Continued discussion of legal process outsourcing should include more preciseterminology, which will facilitate a better understanding of the different businessmodels that fall under the “legal process outsourcing” umbrella.In many segments of the legal industry (and even, to a certain extent, in the generallexicon) the term “contract lawyer” refers to an attorney or law graduate who works asan employee of a legal employment agency or LPO company. The agency or LPOprovider, in turn, contracts with law firms for the use of its employees to perform workon a temporary basis. The agency or LPO provider bills the firm for the contractlawyer’s time; it pays the contract lawyer a percentage of the hourly fee collected fromthe firm.To distinguish themselves from contract lawyers who work for agencies or LPOcompanies, many attorneys who provides services to law firms as independentcontractors refer to themselves as “freelance lawyers.” This terminology has beengaining traction in the legal community. Freelance lawyers are entrepreneurs: theymaintain their own offices, pay their own taxes, arrange for their own insurance and benefits, set their own schedules and fees, establish their own working conditions,pursue their own professional development and market their services directly to lawfirms and in-house legal departments.Some freelance lawyers rely on freelance work to pay the bills while building a moretraditional solo law practice, while others—in increasing numbers—work exclusively asfreelance lawyers.
 
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Job Satisfaction Among Contract Lawyers and Freelance Lawyers
In general, contract lawyers and freelance lawyers experience significantly differentlevels of job satisfaction and perform different kinds of work.Contract lawyers have little control over their careers; they sit and wait for their phonesto ring with job assignments. Those assignments are usually document review or otherroutine process tasks, and a single large assignment may last for months or even years.Freelance lawyers, on the other hand, have a great deal of control over their careers.They employ the same practice management skills as lawyers in any other practice areato market their services, network, sharpen their skills and build successful businesses.They generally perform a wider variety of tasks, and deal with a wider variety of legalissues, than contract lawyers do. Like lawyers in other practice areas (who handle anumber of open matters at any one time), freelance lawyers generally have multipleongoing projects on their plates.Contract lawyers are unlikely to receive mentoring from the LPO companies thattechnically employ them or the law firms for which they perform work. By contrast,attorneys who hire less-experienced freelance lawyers often mentor the freelancers.Reports about the poor working conditions and career dead-ends awaiting contractlawyers are legion. This is especially true now, as law graduates struggle withoverwhelming student loan debt and a tight job market. Blogs such as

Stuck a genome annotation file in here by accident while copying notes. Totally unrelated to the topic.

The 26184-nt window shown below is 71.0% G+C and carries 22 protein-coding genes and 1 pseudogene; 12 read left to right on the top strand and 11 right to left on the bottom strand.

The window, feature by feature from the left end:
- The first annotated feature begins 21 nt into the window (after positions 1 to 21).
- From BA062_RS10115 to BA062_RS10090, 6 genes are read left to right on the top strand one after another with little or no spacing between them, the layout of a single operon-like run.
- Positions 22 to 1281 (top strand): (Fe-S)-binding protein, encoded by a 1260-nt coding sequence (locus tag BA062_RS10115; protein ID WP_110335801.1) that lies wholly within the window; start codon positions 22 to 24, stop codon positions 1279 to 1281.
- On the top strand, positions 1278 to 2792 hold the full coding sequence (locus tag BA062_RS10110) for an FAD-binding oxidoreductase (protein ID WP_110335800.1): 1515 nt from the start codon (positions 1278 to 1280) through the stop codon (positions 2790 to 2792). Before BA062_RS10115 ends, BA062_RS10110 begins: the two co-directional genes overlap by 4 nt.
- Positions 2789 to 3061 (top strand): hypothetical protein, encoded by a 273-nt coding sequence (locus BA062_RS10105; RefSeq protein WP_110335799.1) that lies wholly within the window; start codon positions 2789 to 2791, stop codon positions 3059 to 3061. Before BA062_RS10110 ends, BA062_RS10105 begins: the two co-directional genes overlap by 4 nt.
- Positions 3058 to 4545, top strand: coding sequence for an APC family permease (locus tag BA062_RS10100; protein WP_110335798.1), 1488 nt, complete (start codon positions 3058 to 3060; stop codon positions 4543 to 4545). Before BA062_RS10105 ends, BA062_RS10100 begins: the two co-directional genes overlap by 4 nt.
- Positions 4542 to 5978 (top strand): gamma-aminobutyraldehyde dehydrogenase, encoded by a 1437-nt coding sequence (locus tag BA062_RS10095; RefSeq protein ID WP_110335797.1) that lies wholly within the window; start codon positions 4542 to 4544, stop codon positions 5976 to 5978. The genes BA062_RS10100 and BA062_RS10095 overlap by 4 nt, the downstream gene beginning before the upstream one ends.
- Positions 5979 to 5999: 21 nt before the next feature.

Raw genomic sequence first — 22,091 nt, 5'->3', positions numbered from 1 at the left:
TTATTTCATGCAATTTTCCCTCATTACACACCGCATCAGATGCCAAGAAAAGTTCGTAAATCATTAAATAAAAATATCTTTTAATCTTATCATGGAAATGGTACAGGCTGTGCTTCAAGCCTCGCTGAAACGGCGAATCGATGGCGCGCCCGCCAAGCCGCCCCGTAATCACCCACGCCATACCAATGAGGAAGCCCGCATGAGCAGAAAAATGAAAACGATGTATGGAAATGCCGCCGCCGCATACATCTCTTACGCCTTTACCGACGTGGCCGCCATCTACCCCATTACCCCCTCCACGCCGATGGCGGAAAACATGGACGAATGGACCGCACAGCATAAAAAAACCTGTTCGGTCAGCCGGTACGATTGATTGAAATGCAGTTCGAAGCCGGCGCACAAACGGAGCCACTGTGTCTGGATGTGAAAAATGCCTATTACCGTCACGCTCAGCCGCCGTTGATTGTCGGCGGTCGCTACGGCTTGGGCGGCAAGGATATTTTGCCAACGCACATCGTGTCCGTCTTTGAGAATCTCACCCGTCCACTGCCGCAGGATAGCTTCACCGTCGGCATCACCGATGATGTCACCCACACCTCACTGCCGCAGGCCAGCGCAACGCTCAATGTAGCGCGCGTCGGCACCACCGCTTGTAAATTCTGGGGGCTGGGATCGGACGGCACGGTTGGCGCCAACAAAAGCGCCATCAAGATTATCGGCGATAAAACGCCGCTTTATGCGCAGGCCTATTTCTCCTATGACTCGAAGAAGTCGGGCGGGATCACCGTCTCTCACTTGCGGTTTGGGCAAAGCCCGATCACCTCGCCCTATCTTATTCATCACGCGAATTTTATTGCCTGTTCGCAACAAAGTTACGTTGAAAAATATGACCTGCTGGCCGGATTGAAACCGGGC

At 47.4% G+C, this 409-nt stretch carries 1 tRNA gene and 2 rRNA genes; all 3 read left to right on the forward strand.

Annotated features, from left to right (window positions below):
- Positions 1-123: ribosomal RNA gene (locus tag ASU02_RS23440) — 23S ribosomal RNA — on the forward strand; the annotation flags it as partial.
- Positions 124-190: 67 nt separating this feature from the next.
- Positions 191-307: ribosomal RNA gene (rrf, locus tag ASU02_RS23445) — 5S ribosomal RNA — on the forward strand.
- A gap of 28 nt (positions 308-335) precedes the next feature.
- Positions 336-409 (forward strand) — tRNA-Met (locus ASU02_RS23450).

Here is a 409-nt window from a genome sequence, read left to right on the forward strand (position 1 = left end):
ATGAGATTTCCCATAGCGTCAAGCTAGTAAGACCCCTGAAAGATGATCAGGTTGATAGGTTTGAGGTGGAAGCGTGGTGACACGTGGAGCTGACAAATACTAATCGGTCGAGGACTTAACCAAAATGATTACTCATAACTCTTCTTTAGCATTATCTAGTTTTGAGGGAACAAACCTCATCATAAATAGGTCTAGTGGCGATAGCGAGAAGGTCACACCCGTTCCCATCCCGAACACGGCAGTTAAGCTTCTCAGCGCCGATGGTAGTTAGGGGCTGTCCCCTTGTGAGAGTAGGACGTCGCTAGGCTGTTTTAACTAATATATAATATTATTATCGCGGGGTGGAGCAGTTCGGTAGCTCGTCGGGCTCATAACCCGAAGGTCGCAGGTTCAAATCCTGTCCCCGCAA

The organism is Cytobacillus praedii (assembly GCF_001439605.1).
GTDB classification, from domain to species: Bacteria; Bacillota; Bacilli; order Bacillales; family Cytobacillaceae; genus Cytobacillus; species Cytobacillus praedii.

Temporary Attorney: The Sweatshop Edition
explicitly solicit “horror stories” and seek “helpexpos[ing] the nasty sweatshops, swindling law schools, and opportunistic staffingagencies.” Most commentators on the contract attorney life write anonymously, afraidof being blacklisted from work assignments.By contrast, freelance lawyers who contribute to the public discourse surrounding thechanging nature of law practice consistently express high levels of satisfaction withtheir careers. As entrepreneurs, they are happy to speak openly about their work.This anecdotal evidence is consistent with the results of the Gallup Healthways WellBeing Index, a 2009 survey of over 100,000 people in 11 job categories. That surveyfound that business owners had the highest overall well-being score, followed closely by professionals, on a composite measure of six factors, including emotional and